- The Washington Times - Thursday, April 11, 2002

ANNAPOLIS Maryland lawmakers toughened state highway laws during the 2002 legislative session.
Two major bills passed this year relate to drunken driving, including one that toughens penalties for those charged with driving drunk twice or more in five years. Another bans passengers in motor vehicles from holding open containers of alcoholic beverages.
Other bills require that children ride in booster seats until their sixth birthday and make it a felony if a driver leaves the scene after killing or seriously injuring a pedestrian.
Gov. Parris N. Glendening plans to sign all of the bills into law, bringing to a close what Lon Anderson, public-affairs director for AAA Mid-Atlantic, calls a "huge year" for highway safety.
"The fact is, for the driving public, these four measures are very good," Mr. Anderson said.
Highway-safety bills that lawmakers shot down included legislation to stiffen penalties for trucks and trucking companies that knowingly loaded their vehicles in unsafe ways, leading to serious accidents.
Other proposals that didn't pass muster would have allowed local police to use radar cameras to catch speeders and banned drivers from talking on hand-held cell phones.
By passing the open-container bill, Maryland joined the District and 34 other states with similar measures. Several Maryland counties already had bans on local levels.
Sen. Jennie M. Forehand, Montgomery Democrat, sponsored the Senate bill, saying it could help mitigate a practice that can be a significant distraction to drivers, including in extreme cases what she called "rolling keg parties."
The bill would not apply to passengers in recreational vehicles, motor homes, buses and limousines, nor to containers kept in locked glove compartments or car trunks.
Under the repeat drunken-driver bill, someone convicted twice within five years will have their license suspended for at least a year. For up to a year after the suspension, that person will be able to drive only cars equipped with ignition-interlock systems that check for sobriety.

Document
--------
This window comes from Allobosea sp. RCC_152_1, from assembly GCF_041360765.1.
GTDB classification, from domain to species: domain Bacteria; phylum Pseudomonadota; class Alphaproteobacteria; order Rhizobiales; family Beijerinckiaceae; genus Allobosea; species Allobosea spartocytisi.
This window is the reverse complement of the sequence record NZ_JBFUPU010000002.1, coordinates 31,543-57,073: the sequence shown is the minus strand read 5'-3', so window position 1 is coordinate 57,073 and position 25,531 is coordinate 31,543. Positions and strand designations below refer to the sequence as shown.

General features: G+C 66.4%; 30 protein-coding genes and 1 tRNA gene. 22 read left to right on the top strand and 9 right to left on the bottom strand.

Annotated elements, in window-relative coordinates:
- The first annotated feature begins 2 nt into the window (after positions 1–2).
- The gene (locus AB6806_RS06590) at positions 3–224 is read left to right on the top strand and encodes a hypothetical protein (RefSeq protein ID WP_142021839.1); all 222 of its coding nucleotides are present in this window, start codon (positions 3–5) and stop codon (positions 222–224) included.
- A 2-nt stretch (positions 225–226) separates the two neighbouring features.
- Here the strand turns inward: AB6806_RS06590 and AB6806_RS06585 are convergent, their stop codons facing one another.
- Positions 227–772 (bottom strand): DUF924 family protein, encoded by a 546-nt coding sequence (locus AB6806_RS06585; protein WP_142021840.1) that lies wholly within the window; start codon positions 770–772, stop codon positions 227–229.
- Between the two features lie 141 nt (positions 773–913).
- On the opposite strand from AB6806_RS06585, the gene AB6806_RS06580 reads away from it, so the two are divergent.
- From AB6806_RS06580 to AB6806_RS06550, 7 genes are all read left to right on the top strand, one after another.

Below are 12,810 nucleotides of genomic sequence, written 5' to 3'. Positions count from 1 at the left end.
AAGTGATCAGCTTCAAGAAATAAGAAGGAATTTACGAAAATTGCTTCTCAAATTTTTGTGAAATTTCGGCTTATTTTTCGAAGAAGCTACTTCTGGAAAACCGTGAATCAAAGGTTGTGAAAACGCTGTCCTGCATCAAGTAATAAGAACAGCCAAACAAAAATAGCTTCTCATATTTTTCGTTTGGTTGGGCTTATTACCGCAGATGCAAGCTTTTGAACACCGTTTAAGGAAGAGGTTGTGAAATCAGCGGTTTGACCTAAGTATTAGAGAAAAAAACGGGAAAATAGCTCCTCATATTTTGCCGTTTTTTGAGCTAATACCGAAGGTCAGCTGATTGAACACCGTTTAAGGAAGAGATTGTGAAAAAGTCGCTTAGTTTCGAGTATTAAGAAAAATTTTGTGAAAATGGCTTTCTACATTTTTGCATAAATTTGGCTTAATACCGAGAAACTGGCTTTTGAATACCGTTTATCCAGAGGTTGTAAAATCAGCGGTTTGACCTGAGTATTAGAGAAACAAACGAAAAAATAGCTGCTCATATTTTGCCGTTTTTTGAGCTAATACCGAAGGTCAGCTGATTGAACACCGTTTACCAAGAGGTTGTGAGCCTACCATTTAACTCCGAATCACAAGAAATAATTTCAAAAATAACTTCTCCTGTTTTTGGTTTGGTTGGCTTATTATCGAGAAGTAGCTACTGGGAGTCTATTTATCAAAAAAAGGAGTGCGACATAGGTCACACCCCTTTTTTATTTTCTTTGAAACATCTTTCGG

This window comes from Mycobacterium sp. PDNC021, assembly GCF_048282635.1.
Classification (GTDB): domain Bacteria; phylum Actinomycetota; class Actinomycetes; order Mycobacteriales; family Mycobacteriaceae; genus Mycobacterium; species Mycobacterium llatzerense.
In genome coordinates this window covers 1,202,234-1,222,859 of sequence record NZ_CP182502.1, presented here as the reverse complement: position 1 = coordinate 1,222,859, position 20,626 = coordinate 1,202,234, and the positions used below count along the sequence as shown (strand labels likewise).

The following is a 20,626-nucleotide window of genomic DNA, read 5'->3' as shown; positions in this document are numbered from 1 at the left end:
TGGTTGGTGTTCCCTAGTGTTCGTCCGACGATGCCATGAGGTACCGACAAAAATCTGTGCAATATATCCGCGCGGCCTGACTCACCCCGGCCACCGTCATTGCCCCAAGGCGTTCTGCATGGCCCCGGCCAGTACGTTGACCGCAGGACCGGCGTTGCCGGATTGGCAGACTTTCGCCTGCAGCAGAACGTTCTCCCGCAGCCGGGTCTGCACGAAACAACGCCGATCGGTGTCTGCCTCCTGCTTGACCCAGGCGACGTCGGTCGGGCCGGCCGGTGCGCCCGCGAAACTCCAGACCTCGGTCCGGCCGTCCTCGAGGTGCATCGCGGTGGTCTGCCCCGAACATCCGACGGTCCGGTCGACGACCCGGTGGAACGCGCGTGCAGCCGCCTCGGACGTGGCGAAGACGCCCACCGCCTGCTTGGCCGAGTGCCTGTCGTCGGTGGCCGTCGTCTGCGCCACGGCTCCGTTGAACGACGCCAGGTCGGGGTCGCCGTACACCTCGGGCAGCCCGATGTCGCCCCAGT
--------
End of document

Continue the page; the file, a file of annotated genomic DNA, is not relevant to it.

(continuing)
Maryland stood to lose $7 million in federal highway-construction funds if the two drunken-driving bills had not passed.
The booster-seat legislation expands a law that mandates that children 4 and younger ride in car seats. The penalty for a violation is $25.
The bill's sponsor, Delegate William Bronrott, Montgomery Democrat, said, "It will help protect thousands of children against the number one threat to their lives."
Highway crashes are the leading cause of death for children between the ages of 4 and 8, according to the National Highway Traffic Safety Administration.
The requirement would take effect Oct. 1, 2003, giving families time to learn about and purchase the seats, which cost $20 to $30.
Booster seats help prevent fatalities by propping up young children's bodies so that seat belts designed for adults properly fit them. Without the boosters, seat-belt straps line up across a small child's neck and stomach. In a crash, the belts themselves can cause serious injury.
The hit-and-run measure passed this session makes it a felony for at-fault drivers to flee the scene of a fatal crash. It also doubles the penalty, from up to $5,000 in fines or five years in jail, to up to $10,000 or 10 years in jail. Penalties also were stiffened for leaving a crash causing serious bodily injury.

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